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Getty releases second batch of Open Content images, more than doubling number available
Guillaume Vallet/ Nicolas Poussin, Adoration of the Magi. Reproductive prints after paintings by Nicolas Poussin.

LOS ANGELES, CA.- The Getty today released 5,400 high-resolution images from the Getty Research Institute (GRI) through its Open Content Program, more than doubling the number available to the public for use without fees or restriction, bringing the total of available images to roughly 10,000.

“We are delighted to include these images from the Getty Research Institute in our Open Content Program, which makes these images available without charge to be used for any purpose,” said Getty President and CEO Jim Cuno. “We saw a phenomenal outpouring of creativity and enthusiasm from the public in response to our initial release of J. Paul Getty Museum images; we can’t wait to see what kind of scholarship will spring from this release of Getty Research Institute images.”

The Getty Research Institute images join approximately 4,600 images from the J. Paul Getty Museum that were released in August through the first phase of the Open Content Program. Immediately after the initial release, traffic to the Getty Search Gateway, the tool that enables access to Open Content images, skyrocketed from an average of 200 visits per day to a peak of 22,000. Within the first two months, there were more than 100,000 downloads of Open Content images, compared to an average of 121 image requests a month prior to Open Content.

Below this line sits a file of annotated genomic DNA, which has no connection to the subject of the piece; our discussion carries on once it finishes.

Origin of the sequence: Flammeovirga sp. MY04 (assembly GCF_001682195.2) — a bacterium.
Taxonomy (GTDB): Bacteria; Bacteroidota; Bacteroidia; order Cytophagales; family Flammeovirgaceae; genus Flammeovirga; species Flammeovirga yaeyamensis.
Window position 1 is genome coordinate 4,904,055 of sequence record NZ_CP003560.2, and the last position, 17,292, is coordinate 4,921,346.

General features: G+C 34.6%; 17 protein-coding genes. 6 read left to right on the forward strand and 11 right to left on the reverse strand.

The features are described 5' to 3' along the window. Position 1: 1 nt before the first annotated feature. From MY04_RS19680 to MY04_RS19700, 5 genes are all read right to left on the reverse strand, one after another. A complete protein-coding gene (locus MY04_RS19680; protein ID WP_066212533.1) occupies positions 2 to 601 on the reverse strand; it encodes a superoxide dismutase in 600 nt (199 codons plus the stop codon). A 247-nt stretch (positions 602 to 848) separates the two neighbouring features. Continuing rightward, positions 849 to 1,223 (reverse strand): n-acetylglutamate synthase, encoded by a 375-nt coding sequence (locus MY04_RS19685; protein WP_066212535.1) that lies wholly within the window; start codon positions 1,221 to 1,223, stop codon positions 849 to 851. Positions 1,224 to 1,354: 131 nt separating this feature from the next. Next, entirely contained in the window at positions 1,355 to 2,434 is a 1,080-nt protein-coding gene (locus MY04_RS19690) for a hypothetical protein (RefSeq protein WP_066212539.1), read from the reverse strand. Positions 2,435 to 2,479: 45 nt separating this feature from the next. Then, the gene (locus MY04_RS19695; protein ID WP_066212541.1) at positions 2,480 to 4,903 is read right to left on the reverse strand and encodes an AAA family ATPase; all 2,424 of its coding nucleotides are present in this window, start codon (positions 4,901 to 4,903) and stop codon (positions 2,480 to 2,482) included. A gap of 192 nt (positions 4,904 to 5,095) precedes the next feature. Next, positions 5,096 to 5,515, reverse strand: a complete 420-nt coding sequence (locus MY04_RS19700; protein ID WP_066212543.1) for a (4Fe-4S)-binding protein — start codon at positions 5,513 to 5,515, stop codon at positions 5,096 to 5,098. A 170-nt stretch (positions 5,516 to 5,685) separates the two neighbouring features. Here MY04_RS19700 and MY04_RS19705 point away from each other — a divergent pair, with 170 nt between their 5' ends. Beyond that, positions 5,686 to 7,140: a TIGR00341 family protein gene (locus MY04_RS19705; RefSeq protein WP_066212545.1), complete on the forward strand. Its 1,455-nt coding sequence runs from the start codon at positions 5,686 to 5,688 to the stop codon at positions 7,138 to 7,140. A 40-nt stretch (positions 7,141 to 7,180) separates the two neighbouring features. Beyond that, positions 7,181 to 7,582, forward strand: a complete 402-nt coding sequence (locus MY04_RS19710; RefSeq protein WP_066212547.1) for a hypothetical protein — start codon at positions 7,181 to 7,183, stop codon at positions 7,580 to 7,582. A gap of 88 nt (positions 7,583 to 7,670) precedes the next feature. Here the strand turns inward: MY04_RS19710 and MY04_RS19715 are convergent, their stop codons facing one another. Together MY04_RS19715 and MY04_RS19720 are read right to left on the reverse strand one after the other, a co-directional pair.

“The Getty Research Institute's vaults hold rare books, prints, photographs, manuscripts and sketchbooks that provide perspectives on artistic production, intellectual exchange, and creative collaboration,” said Thomas W. Gaehtgens, director of the GRI. “We hope that by making these images available without restrictions, we will be stimulating a similar kind of intellectual exchange, initiating scholarship and discussion and increasing awareness of the GRI’s rare and unique collections in art history and visual culture.”

The 5,400 newly available images from the Research Institute include drawings and watercolors, artists’ sketchbooks, rare prints from the 16th through the 18th century, 19th-century architectural drawings of cultural landmarks and 19th-century photographs of the Middle East and Asia.

The Getty plans to continue to add images, until eventually all applicable Getty-owned or public domain images are available, without restrictions, online. The Museum and the GRI are continuing to identify applicable images, and the Getty Conservation Institute is also working to make available images from its projects worldwide.

Prior to the Open Content Program, the Getty Research Institute made high-resolution images available upon request and granted specific use permissions with terms and conditions. Now, while the Getty requests information about the intended use, it will not restrict use of available images, and no fees apply for any use of images made available for direct download on the website.

“This project goes to the heart of the Getty’s mission to share its collections and research as widely as possible,” said Cuno. “We look forward to seeing the ingenious, creative and thoughtful ways these images are being used.”

For more information on the Getty’s Open Content Program, visit

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